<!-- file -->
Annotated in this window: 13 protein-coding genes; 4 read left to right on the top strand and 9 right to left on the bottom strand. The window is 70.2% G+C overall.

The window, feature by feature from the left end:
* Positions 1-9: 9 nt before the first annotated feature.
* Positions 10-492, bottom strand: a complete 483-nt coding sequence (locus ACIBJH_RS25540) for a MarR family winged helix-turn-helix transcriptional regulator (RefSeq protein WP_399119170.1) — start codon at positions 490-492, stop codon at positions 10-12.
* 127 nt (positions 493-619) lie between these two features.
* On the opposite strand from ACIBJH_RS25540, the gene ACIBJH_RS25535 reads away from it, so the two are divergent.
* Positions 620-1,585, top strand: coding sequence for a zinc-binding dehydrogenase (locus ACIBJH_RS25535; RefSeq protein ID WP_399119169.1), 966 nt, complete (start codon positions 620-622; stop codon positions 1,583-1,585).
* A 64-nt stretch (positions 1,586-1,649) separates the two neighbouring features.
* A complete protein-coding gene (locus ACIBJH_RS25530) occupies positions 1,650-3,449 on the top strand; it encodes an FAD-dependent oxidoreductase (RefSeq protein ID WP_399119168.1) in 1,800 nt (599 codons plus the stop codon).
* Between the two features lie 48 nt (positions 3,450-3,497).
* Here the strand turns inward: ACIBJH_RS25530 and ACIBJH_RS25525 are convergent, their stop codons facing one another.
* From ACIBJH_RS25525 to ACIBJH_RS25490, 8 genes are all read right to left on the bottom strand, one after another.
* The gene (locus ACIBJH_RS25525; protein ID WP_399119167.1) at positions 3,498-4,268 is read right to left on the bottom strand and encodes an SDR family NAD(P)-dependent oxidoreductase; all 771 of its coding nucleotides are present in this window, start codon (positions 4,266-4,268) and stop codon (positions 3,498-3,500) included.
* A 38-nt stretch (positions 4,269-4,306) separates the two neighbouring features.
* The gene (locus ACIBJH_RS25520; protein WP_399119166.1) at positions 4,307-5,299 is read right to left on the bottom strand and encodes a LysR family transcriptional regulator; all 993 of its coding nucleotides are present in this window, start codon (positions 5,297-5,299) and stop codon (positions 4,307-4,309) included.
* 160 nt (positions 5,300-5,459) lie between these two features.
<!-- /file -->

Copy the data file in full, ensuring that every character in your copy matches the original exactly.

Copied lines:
Annotated in this window: 13 protein-coding genes; 4 read left to right on the top strand and 9 right to left on the bottom strand. The window is 70.2% G+C overall.

The window, feature by feature from the left end:
* Positions 1-9: 9 nt before the first annotated feature.
* Positions 10-492, bottom strand: a complete 483-nt coding sequence (locus ACIBJH_RS25540) for a MarR family winged helix-turn-helix transcriptional regulator (RefSeq protein WP_399119170.1) — start codon at positions 490-492, stop codon at positions 10-12.
* 127 nt (positions 493-619) lie between these two features.
* On the opposite strand from ACIBJH_RS25540, the gene ACIBJH_RS25535 reads away from it, so the two are divergent.
* Positions 620-1,585, top strand: coding sequence for a zinc-binding dehydrogenase (locus ACIBJH_RS25535; RefSeq protein ID WP_399119169.1), 966 nt, complete (start codon positions 620-622; stop codon positions 1,583-1,585).
* A 64-nt stretch (positions 1,586-1,649) separates the two neighbouring features.
* A complete protein-coding gene (locus ACIBJH_RS25530) occupies positions 1,650-3,449 on the top strand; it encodes an FAD-dependent oxidoreductase (RefSeq protein ID WP_399119168.1) in 1,800 nt (599 codons plus the stop codon).
* Between the two features lie 48 nt (positions 3,450-3,497).
* Here the strand turns inward: ACIBJH_RS25530 and ACIBJH_RS25525 are convergent, their stop codons facing one another.
* From ACIBJH_RS25525 to ACIBJH_RS25490, 8 genes are all read right to left on the bottom strand, one after another.
* The gene (locus ACIBJH_RS25525; protein ID WP_399119167.1) at positions 3,498-4,268 is read right to left on the bottom strand and encodes an SDR family NAD(P)-dependent oxidoreductase; all 771 of its coding nucleotides are present in this window, start codon (positions 4,266-4,268) and stop codon (positions 3,498-3,500) included.
* A 38-nt stretch (positions 4,269-4,306) separates the two neighbouring features.
* The gene (locus ACIBJH_RS25520; protein WP_399119166.1) at positions 4,307-5,299 is read right to left on the bottom strand and encodes a LysR family transcriptional regulator; all 993 of its coding nucleotides are present in this window, start codon (positions 5,297-5,299) and stop codon (positions 4,307-4,309) included.
* 160 nt (positions 5,300-5,459) lie between these two features.